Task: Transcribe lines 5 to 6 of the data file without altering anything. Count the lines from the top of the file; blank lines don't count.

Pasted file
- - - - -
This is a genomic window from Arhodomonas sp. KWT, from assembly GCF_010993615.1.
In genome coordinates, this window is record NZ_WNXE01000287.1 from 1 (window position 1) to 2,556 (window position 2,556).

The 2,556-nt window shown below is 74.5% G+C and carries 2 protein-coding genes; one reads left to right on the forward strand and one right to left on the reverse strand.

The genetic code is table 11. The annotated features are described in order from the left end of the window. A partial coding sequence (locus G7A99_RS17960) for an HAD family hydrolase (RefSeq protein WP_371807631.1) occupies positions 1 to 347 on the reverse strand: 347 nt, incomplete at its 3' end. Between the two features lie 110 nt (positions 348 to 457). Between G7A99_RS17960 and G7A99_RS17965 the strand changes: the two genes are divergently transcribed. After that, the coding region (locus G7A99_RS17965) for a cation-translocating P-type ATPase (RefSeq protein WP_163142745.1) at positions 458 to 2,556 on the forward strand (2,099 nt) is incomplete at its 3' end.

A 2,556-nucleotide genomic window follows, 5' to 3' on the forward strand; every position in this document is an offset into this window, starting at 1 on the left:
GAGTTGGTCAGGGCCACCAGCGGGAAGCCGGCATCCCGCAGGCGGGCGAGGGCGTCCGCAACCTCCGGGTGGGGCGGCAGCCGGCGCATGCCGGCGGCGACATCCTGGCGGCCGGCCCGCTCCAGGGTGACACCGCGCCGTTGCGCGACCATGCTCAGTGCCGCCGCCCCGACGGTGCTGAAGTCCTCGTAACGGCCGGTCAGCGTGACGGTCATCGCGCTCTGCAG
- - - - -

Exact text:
A 2,556-nucleotide genomic window follows, 5' to 3' on the forward strand; every position in this document is an offset into this window, starting at 1 on the left:
GAGTTGGTCAGGGCCACCAGCGGGAAGCCGGCATCCCGCAGGCGGGCGAGGGCGTCCGCAACCTCCGGGTGGGGCGGCAGCCGGCGCATGCCGGCGGCGACATCCTGGCGGCCGGCCCGCTCCAGGGTGACACCGCGCCGTTGCGCGACCATGCTCAGTGCCGCCGCCCCGACGGTGCTGAAGTCCTCGTAACGGCCGGTCAGCGTGACGGTCATCGCGCTCTGCAG